top of page

Marketing and Branding

The General Post Office (GPO) was the UK government department responsible for telecommunications and postal services until it was nationalised in 1969 to become the Post Office with the Post Office Telecommunications being a division.

During its time as the national telecoms provider, the GPO developed a distinctive visual identity, which was characterized by the use of the iconic "Post Office red" color and the "crown" emblem. These visual elements were used across a range of communications, including phone boxes, directories, and billing statements.


When BT was formed in 1980, it adopted a new visual identity, which was designed to reflect the company's modern, forward-thinking approach. This new branding was based around a stylized "piper" logo, which was used alongside the company name in a bold, sans-serif font.


Over the years, BT's branding has evolved in response to changes in the company's strategy and the wider telecommunications market. In the 1990s, BT adopted a more playful, cartoonish visual identity, which was characterized by the use of characters like Buzby the bird.


In recent years, BT has focused on developing a more modern, tech-focused brand, which emphasizes the company's role as a leading provider of digital services. This has included a shift towards a more minimalist visual identity, with a simplified logo and a focus on bold, clean typography.

BT piper logo.jpg
BT logo old.jpg


Buzby was a cartoon bird character used as the advertising mascot for the UK telecommunications company, Post Office Telecommunications (later known as British Telecom or BT). The character was created in 1983 and appeared in a series of animated television commercials and print advertisements aimed at promoting BT's products and services to the general public.

Buzby was designed to be a friendly and approachable character, with a distinctive appearance that made him instantly recognizable. He had a bright yellow body, with a red beak and blue wings and feet. He often wore a blue hat and bow tie, which were also the colors of the Post Office Telecommunications logo.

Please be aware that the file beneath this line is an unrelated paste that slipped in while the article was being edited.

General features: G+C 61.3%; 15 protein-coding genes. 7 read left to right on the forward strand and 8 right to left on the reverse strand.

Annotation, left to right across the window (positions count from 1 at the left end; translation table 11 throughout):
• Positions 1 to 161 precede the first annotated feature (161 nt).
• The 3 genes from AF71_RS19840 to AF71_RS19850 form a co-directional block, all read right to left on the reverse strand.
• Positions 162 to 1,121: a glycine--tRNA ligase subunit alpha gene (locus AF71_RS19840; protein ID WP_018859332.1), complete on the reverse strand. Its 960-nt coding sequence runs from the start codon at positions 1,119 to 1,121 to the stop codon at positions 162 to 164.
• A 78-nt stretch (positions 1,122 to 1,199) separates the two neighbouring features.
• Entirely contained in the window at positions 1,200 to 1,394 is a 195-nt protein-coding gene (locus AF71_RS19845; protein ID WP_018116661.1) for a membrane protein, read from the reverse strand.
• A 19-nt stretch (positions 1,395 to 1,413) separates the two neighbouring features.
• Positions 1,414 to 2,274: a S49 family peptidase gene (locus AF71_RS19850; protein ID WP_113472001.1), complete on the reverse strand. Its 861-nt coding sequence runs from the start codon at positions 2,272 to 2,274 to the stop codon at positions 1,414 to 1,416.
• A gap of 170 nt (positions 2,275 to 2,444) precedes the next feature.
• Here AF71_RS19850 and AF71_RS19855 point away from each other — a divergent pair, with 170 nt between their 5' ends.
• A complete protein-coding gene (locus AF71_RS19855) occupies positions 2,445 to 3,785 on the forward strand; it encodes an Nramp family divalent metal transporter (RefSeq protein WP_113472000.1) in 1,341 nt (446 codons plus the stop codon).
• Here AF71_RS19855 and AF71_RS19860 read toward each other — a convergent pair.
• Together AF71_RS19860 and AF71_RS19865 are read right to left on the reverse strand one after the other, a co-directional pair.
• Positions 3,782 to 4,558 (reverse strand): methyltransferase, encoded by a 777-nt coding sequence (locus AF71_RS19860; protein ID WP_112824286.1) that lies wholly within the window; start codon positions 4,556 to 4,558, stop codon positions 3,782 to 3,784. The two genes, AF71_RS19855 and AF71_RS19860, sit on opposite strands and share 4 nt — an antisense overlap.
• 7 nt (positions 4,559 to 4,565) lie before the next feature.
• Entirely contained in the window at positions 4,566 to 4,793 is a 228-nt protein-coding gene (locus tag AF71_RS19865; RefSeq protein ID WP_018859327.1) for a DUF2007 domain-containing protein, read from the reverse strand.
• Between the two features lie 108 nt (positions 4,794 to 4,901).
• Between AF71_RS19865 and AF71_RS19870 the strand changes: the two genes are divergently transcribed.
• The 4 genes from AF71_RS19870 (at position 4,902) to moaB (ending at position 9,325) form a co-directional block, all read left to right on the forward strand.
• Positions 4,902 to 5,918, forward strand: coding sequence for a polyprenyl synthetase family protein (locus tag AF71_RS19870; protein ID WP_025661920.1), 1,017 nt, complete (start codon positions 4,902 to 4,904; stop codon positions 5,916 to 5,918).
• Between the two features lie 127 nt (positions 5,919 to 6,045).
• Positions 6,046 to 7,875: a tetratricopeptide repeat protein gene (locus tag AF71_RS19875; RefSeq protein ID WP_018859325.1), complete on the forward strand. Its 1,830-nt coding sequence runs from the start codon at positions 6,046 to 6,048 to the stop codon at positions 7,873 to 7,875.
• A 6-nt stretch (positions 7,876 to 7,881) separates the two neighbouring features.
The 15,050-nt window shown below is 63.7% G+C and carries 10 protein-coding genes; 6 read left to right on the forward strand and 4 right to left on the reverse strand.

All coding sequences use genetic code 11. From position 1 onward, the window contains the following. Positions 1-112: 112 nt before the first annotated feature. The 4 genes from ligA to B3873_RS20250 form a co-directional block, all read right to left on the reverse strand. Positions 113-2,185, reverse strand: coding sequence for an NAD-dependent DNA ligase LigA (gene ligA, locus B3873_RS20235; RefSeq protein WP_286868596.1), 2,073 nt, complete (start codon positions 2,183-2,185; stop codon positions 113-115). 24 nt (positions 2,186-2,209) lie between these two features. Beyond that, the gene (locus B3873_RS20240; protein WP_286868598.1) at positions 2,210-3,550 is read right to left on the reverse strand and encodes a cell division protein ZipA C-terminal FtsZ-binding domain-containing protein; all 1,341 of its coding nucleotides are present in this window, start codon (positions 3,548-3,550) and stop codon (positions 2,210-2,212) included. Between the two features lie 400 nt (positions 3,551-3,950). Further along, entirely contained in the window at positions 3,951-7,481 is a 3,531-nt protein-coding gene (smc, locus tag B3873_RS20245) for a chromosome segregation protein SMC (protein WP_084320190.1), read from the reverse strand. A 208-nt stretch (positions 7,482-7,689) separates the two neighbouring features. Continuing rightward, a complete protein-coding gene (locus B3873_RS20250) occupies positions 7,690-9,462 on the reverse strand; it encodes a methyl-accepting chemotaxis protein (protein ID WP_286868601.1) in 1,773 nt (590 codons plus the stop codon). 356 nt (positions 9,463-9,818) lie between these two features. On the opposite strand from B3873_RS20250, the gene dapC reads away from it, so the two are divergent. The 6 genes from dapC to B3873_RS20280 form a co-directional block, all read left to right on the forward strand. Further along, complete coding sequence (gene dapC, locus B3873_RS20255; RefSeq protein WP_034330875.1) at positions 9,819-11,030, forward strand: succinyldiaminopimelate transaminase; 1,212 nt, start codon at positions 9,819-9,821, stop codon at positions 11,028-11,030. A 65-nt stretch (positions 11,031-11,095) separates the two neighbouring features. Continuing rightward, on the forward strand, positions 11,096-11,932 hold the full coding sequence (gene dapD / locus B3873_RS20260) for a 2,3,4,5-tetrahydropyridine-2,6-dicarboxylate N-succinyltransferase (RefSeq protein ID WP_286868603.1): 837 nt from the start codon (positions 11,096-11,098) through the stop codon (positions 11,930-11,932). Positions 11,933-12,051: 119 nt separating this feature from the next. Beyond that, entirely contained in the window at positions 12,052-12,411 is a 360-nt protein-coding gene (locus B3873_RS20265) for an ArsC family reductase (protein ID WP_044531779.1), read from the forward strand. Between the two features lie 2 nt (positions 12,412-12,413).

Buzby was immensely popular in the UK during the 1980s, and his catchphrase "make someone happy with a phone call" became a cultural phenomenon. The character was eventually retired in the 1990s as BT shifted its marketing strategy, but he remains a fondly remembered part of UK telecommunications history.

The Piper Logo

BT's "piper" logo is one of the most iconic symbols in UK telecommunications history. Designed by the acclaimed graphic designer, Wolff Olins, the logo was first introduced in 1980, when the British Telecommunications Corporation (BT) was created from the division of the General Post Office's telecommunications division.

The piper logo was designed to reflect BT's new identity as a forward-thinking, innovative company, and it quickly became a symbol of the company's transformation from a state-owned monopoly to a dynamic private enterprise. The logo featured a stylized figure playing a pipe, with the figure's arms and legs forming the letters "BT".

The piper logo was used across all of BT's marketing and communications materials, from billboards and print ads to phone books and business cards. Over time, the logo became closely associated with BT's brand identity, and it was recognized and respected throughout the UK and beyond.

In 2019, after nearly 40 years of use, BT announced that it was retiring the piper logo in favor of a new, more modern visual identity. However, the piper logo remains an important part of BT's history and legacy, and it will always be remembered as a symbol of the company's transformation and growth.

The Role of Adastral Park

While much of the work on BT's branding was done elsewhere, BT's Research and Development Lab in Martlesham, supported with user testing of BT's branding.


For more info contact

bottom of page